Post by: Bored chemist on 07/06/2019 10:37:30
How do you account for the below statement in the animation?

"It may be remarked that the rays ba/ and ca/, do not now meet exactly in the same point a/, though the difference is of the second order;"
"below" is not an adjective.
Please don't use it as one.


It's your animation, so it's your job to account for things in it.
Also aberration means tilting of the telescope.
No it doesn't.
It means something unexpected or unusual.
There's none in the link posted above because light does what you expect it to.
Title: Re: What is the aberration of light in the Michelson Morley experiment?
Post by: alancalverd on 07/06/2019 17:20:06
The preposition in German can precede the subject, so it looks like an English adjective. Oddly, I come across "the above conditions" more often than "the below statement", and it seems acceptable at least to the legal profession.

Optical aberration is due to a lens not being the ideal shape (spherical aberration) or having wavelength dispersal (chromatic aberration). You can of course get rid of the latter by using a narrow spectrum (LED or laser) source but the former demands very careful optimisation of the lens profile: light entering offcenter or not parallel to the axis will not all be focussed to the same point or plane.   
Title: Re: What is the aberration of light in the Michelson Morley experiment?
Post by: Bored chemist on 07/06/2019 18:17:40
I gather the same is true in Chinese.
Here's another interesting coincidence; we aren't speaking Chinese or German.
Title: Re: What is the aberration of light in the Michelson Morley experiment?
Post by: alancalverd on 08/06/2019 06:47:04
I suspect that anyone  called fussball probably speaks German at home, and the rest of us speak a language that was much closer to German within recorded history, but is less structurally rigid than modern German. One anomalous consequence of this fluidity is  that "the above conditions" is conventional but "the below statements" is not. Anomalies and inconsistencies in formal English interesting for me not are. Adequately gruntled in this moment am I, but you not. Chacun a son gout.
Title: Re: What is the aberration of light in the Michelson Morley experiment?
Post by: jeffreyH on 08/06/2019 12:40:17
OK Yoda. We get it.  ;D
Title: Re: What is the aberration of light in the Michelson Morley experiment?
Post by: alancalverd on 08/06/2019 12:51:14
So that's where they got the idea from - Hochdeutsch! Not all that surprising, knowing the source of much Hollywood talent. The resident genius in a best-forgotten sci-fi TV series was called Cho-chim, from the Yiddish chochim (pronounced hookhum)- a wise man!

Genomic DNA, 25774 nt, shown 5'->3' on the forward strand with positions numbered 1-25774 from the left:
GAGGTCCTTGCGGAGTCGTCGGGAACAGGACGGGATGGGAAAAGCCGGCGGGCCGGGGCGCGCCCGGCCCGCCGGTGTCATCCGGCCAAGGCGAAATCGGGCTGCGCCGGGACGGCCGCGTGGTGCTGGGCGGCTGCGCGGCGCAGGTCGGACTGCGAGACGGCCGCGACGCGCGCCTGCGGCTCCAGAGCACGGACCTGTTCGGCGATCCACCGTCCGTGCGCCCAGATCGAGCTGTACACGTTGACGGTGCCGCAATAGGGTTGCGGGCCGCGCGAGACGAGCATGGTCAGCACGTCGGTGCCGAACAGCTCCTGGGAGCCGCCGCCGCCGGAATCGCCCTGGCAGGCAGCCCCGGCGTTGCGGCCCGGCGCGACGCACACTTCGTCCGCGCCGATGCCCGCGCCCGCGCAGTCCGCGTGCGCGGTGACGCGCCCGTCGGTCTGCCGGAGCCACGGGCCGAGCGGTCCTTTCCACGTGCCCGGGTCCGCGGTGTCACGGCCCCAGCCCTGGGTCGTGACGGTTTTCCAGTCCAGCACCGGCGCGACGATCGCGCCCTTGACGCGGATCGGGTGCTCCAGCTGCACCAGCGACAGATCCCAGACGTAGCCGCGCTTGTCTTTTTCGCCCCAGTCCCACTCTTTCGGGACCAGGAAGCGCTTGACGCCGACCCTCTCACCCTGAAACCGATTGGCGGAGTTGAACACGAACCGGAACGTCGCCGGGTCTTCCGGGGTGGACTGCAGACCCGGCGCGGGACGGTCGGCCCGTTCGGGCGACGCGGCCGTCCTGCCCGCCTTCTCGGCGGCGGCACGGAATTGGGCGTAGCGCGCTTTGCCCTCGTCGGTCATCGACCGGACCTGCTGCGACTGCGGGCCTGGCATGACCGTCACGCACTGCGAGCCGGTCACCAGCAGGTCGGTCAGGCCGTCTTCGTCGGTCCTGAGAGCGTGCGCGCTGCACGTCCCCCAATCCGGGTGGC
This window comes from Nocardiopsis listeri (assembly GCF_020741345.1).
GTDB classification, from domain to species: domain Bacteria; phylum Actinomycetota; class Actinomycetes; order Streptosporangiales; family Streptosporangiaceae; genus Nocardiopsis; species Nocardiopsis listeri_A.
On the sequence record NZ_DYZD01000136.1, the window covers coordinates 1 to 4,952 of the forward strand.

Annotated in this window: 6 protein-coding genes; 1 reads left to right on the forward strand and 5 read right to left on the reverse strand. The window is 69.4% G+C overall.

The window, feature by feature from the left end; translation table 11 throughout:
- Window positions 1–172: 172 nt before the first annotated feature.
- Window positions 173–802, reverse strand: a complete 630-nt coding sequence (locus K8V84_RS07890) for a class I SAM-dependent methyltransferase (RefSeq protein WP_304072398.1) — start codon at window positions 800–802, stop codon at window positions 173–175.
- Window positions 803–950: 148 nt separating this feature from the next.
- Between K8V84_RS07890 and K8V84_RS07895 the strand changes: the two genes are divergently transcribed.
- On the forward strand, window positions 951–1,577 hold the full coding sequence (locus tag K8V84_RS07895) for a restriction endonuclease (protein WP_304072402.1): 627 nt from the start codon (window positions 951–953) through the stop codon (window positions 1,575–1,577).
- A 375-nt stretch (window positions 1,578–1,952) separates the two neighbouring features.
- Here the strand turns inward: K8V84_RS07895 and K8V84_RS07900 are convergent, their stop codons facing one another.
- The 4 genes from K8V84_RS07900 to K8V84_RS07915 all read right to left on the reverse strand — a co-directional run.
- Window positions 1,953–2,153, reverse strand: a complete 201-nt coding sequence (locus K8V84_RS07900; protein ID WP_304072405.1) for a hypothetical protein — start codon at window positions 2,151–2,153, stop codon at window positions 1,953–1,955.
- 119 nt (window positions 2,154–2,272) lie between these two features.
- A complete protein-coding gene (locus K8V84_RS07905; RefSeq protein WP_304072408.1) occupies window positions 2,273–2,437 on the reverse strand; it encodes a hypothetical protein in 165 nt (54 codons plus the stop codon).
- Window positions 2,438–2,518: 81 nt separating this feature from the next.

Title: Re: What is the aberration of light in the Michelson Morley experiment?
Post by: Fussball on 11/06/2019 06:43:01
It's your animation, so it's your job to account for things in it.

I already did. Michelson says, "the rays ba1 and ca1 don't meet at a1". And that's due to aberration. My animation shows that.
Title: Re: What is the aberration of light in the Michelson Morley experiment?
Post by: Colin2B on 11/06/2019 07:29:12
As @David Cooper explained, you diagram is faulty.
Title: Re: What is the aberration of light in the Michelson Morley experiment?
Post by: Bored chemist on 11/06/2019 07:30:29
Then the reason why it happens is  that you drew the animation so it happens.
You could also have drawn it turning into a pig with wings and flying away.
You can't use a cartoon as evidence of anything.
Title: Re: What is the aberration of light in the Michelson Morley experiment?
Post by: Fussball on 12/06/2019 17:22:32
You could also have drawn it turning into a pig with wings and flying away.
You can't use a cartoon as evidence of anything.
It's your animation. It is your job to account for things in it.
Title: Re: What is the aberration of light in the Michelson Morley experiment?
Post by: Bored chemist on 12/06/2019 19:27:41
You could also have drawn it turning into a pig with wings and flying away.
You can't use a cartoon as evidence of anything.
It's your animation. It is your job to account for things in it.
It's really not my animation.
What did you mean?